We will probably look into partitioned tables at some point, as this will be an improvement for trawling trough the amount of tickets and articles we have. We also might be considering switching the attachment-storage to disk instead of in the database. However, you should probably focus on monitoring the basics first: CPU/RAM usage, disk and network latency and not start by immediately deep-diving into index or table optimization.

To give you an idea of our setup, for comparison (for the query, see ‘Disk Usage’ on the PostgreSQL Wiki):

The entire Zammad database is about 29GB in total. Here’s a brief overview on the virtual hardware and load averages. This is just before lunchtime on a typical day. We do have a bit of swap space being used, but swap isn’t thrashing at this point. We might look into that if we start getting complaints about performance.

1 Like

That’s hella beefy performance settings against the average load you have.
Looks a bit over the top. :x

Deadlocks can happen once or twice in a while. Especially taskbars can be an issue.
What might help is to update Zammad, clear its cache and try to reduce your taskbars.

If you haven’t already, consider using the filesystem as attachment storage to reduce your database servers load on serving binaries.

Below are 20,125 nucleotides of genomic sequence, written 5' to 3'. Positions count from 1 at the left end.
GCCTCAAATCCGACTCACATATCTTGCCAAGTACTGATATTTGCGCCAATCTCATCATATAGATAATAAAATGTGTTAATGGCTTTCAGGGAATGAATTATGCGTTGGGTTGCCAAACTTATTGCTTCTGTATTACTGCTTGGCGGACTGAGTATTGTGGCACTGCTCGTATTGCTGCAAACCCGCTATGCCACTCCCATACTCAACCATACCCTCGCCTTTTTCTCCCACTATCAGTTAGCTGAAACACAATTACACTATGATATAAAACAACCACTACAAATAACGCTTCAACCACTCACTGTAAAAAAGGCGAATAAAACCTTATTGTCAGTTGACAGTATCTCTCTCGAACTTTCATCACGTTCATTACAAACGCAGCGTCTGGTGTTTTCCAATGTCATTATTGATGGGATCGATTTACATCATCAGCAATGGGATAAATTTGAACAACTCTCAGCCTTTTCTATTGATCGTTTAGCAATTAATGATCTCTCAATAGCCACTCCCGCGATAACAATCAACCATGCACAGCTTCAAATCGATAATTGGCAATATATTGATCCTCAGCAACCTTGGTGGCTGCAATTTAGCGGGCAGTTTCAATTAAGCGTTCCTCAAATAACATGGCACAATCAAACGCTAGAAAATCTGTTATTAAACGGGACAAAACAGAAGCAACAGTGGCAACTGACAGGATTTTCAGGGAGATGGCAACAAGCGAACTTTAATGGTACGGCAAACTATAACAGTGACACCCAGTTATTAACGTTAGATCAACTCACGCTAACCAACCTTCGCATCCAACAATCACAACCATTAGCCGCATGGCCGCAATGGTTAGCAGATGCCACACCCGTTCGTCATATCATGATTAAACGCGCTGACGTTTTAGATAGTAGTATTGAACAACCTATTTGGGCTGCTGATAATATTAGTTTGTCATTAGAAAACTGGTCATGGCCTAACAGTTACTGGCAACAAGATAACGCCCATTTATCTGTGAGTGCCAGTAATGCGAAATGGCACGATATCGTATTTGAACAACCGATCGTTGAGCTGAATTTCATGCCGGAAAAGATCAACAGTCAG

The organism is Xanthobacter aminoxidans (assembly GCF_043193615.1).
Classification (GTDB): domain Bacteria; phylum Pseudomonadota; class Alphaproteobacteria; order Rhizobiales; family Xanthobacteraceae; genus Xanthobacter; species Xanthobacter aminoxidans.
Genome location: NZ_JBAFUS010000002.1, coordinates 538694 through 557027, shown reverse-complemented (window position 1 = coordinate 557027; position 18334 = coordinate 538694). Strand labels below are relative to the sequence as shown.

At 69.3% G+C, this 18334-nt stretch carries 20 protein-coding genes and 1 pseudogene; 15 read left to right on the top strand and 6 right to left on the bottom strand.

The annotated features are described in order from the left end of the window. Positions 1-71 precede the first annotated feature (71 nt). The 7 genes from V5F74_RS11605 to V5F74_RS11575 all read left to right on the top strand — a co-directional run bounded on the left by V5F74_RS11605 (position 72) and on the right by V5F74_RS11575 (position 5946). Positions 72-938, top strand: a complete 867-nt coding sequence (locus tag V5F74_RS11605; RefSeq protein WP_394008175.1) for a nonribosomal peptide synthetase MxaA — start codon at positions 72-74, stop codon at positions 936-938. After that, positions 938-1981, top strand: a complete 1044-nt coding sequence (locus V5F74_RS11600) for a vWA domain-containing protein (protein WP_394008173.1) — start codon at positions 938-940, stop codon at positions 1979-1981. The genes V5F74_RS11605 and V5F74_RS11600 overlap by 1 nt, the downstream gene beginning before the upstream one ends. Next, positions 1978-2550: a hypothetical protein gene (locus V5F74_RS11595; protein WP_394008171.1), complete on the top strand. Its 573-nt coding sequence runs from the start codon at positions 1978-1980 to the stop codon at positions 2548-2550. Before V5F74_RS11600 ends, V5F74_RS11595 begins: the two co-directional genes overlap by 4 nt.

Below command destroys ALL existing taskbars - this means DATALOSS if they’re drafts!
However, it allows a clean start with agents not having to cross out single tabs.

zammad run rails r "Taskbar.destroy_all"

Yes, it may seem so. Here is a graph on load averages over the last three months. There are times when we really need(ed) the performance during peak usage. This was usually after an incident, press-conference or some sort of media attention causing lots of new (e-mail) tickets. At those times, delayed jobs were sometimes increasing rapidly, causing lagging in sending/receiving of new tickets and article updates as well as the UI feeling slow while refreshing overviews etc.

Here’s a graph on memory and swap usage over the last three months. We may need to tune PostgreSQL a bit better and look into ElasticSearch performance tuning as well, or do some preventative maintenance and cleanup old tickets and articles. The database wasn’t particularly well-tuned a couple of months ago.

We have seen taskbar queries in PostgreSQL taking a bit of time to complete, sometimes up to a second or two. This is probably due to the fact we have a lot of agents online. About 35 total sessions today, with about 18 concurrent/simultaneous sessions of agents working on tickets. We have done some more tuning on PostgreSQL work_mem, some queries already seem faster at this point.
Indeed, we are looking into moving attachment storage to the filesystem instead of the database, but we are also looking into the possibilities of deleting older tickets from the database.

We are definitely going to update Zammad soon, v5 looks very promising.

Schedulers should be the best pick for that goal - allows you to automate that based on e.g. age:

Did you have a look at this configuration suggestions?

This should be fairly enough for a Zammad installation.
Your situation may vary of course.

1 Like

This topic was automatically closed 120 days after the last reply. New replies are no longer allowed.